Since last appearing on the RBA stage, Molly won the Chris Austin Songwriting Contest at Merlefest with her original composition "Walden," and Molly and Jack were runners-up in the Prairie Home Companion duet contest. A.J. Lee was featured in a Mother Jones magazine article titled, "Could This Kid Be the Next Alison Krauss?" and Jack was awarded a Lifetime Membership by the California Bluegrass Association.
The Tuttles with A.J. Lee features two of the finest young singers in the country, and dazzling instrumental contributions from everyone. Their musical sources and repertoire are varied and ever-changing, but remain rooted in bluegrass. As Kathy Kallick notes, "The picking is HOT and the singing is complex and gorgeous. Molly has a voice that is unique and very traditional at the same time, rich and sweet and incredibly moving. And when she blends that voice with A.J., well, chills up and down my spine! A.J.'s voice has a contemporary bluegrass sound that matches fragility with strength and confidence. Michael and Sullivan played virtuoso solos that made me burst into laughter, as I do when music delights and amazes me."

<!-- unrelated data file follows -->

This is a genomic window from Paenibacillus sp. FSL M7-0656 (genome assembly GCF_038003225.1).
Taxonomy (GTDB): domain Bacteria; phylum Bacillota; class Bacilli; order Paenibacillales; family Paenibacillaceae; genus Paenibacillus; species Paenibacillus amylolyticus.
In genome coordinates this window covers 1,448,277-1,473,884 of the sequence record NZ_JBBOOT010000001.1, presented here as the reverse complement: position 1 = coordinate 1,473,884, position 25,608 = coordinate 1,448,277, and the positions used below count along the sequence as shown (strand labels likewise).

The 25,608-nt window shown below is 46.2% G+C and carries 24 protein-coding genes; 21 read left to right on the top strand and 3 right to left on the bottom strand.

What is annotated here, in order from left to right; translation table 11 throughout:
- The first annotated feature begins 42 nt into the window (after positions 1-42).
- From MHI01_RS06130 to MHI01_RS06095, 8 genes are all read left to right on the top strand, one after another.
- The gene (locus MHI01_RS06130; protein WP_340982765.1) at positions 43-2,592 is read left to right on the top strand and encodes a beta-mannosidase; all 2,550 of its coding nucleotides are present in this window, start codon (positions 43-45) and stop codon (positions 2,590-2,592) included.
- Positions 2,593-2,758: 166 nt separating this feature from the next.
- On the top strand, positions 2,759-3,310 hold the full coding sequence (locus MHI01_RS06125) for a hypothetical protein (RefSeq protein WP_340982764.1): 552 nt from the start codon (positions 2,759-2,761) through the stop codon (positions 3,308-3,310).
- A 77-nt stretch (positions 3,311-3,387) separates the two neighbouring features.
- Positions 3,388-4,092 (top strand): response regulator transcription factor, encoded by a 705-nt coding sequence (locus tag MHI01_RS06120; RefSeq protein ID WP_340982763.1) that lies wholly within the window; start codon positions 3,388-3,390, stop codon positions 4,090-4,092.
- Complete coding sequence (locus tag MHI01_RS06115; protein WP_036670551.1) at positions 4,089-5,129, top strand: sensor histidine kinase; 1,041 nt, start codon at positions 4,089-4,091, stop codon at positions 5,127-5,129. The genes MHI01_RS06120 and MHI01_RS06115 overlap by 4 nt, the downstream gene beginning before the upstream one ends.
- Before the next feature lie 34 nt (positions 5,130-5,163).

The Tuttles with A.J. Lee are: Molly Tuttle (19) - vocals, guitar, banjo A.J. Lee (14) - vocals, mandolin Sullivan Tuttle (16) - guitar Michael Tuttle (14) - mandolin Jack Tuttle (ageless) - acoustic bass, fiddle, vocals
Our fellow creekwatcher Ruben noticed a gray color in the normally clear water of San Pedro Creek, "as if someone had emptied a cement mixer into the water." Ruben says this happens a couple of times a year. He checked the water coming out of San Pedro Valley Park (the creek's middle and south forks) and found it was clear. But when he checked at each bridge over the creek flowing through Linda Mar, the water was murky. Ruben emailed Riptide and we relayed his concerns to Lynn Adams of Pacifica's Environmental Family. She contacted the appropriate city and water district officials. Reminder: It is illegal to dump or flush ANYTHING into the creek, which flows to Linda Mar Beach and is natural habitat for all kinds of fish and wildlife.
A friend says he got a speeding ticket
on Fassler Avenue from a Burlingame motorcycle cop. This traffic stop was part
of the countywide Saturation Traffic Enforcement Program (STEP), a mutual-aid
effort to target speeders, red-light runners, distracted or reckless drivers,
and other traffic offenders. In STEP, officers from other communities help our local
law enforcement keep our streets safer. Given the way some people in
this town drive, we have to say we are happy to get outside help for
our traffic cops. Pacifica Police Chief Jim Tasa tells us: “The mission of the program is to increase traffic safety on the
Peninsula in problem areas and intersections through saturated enforcement
utilizing the combined resources of all agencies participating in the program. Participating officers are detailed to problem locations in San
Mateo County based on collision data, community complaints and expert law
enforcement opinion. The expectation is that this collaborative monthly program
will yield cities immediate and tangible solutions to traffic issues and make
San Mateo County safer for motorists and pedestrians.”